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  • Kirk Hartley

Lawyers, Mass Torts, and Globalization versus Parochial Local Ethical Rules; Reforms May Occur, and

Once upon a time, practicing law was local. Today, for some clients and lawyers, the issues are global. Indeed, they went global many years ago, and we were headed towards multi-state and multi-disciplinary practice in the US, until Enron.

Today, the ABA and others are focusing again on multi-state issues. One hopes real progress is quickly made in eliminating some of the useless and anti-competetive restrictions. A Lawcom article picks up a New York Law Journal article by Nate Raymond on this subject. That article includes this link to an ABA Commmission looking at the issues, and to a New York report on the subject.

From my perspective, changes are badly needed so that specialist trial lawyers can attack or defend entities in lawsuits that necessarily sprawl across state and national lines because the acting enties are multinational. Consider, for example, the Dole pesticide exposure claims that are now producing yet another chapter in the long-running saga of Dole’s overseas use of a pesticide banned in some states. See this August 4 article by Alison Frankel. Or, consider multi-national insurers that for decades sold occurrence-based liability policies to US shareholders, but now are using UK courts to seek to dissolve and terminate their obligations to the policyholders.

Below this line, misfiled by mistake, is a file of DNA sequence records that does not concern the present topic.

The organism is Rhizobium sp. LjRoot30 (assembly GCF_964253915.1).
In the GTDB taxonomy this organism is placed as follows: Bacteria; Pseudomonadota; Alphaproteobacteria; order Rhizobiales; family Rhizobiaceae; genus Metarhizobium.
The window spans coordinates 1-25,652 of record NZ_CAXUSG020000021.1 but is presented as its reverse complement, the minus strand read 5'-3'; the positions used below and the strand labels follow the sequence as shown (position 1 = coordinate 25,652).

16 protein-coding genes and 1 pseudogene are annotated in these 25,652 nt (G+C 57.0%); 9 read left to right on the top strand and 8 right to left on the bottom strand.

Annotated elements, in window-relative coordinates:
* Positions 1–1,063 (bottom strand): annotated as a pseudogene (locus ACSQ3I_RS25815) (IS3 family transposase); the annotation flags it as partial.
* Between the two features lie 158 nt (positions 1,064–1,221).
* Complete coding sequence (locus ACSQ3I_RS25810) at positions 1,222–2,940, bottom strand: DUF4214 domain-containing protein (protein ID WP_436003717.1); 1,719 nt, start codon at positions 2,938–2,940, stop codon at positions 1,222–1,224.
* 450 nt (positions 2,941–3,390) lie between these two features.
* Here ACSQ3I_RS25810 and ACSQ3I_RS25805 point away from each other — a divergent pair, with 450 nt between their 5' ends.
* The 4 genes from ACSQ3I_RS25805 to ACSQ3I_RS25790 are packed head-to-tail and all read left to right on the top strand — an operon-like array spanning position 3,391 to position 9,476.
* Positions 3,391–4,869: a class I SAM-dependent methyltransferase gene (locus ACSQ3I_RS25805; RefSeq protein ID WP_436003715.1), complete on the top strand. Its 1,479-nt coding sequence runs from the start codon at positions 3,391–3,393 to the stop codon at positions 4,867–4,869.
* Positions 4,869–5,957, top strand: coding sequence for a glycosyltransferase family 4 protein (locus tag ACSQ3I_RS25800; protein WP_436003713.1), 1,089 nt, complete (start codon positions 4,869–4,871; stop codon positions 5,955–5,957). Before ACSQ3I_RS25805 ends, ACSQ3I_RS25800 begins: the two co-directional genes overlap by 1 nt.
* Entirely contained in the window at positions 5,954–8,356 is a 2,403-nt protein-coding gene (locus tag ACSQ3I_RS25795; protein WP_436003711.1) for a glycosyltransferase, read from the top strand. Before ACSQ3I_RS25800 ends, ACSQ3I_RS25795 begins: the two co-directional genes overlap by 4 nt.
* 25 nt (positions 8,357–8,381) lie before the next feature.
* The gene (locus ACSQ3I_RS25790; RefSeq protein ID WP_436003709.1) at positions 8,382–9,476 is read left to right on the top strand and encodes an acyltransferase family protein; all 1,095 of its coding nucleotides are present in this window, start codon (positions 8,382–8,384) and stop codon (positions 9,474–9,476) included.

In short, corporate entities can and do operate globally, and can bring massive resources to bear, Some irresponsible corporate managers will continue to mistreat individuals until lawyers are able to operate equally globally and are able to act with significant global resources. That’s part of why some (but not all) global companies despise litigation funding – it starts to level the playing field. Ethical reforms are needed to further level the playing field.

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About Kirk

Since becoming a lawyer in 1983, Kirk’s over 30 years of practice have focused on advising a wide range of corporations, associations, and individuals (as both plaintiffs and defendants) on both tort and commercial law issues centered around “mass torts.”

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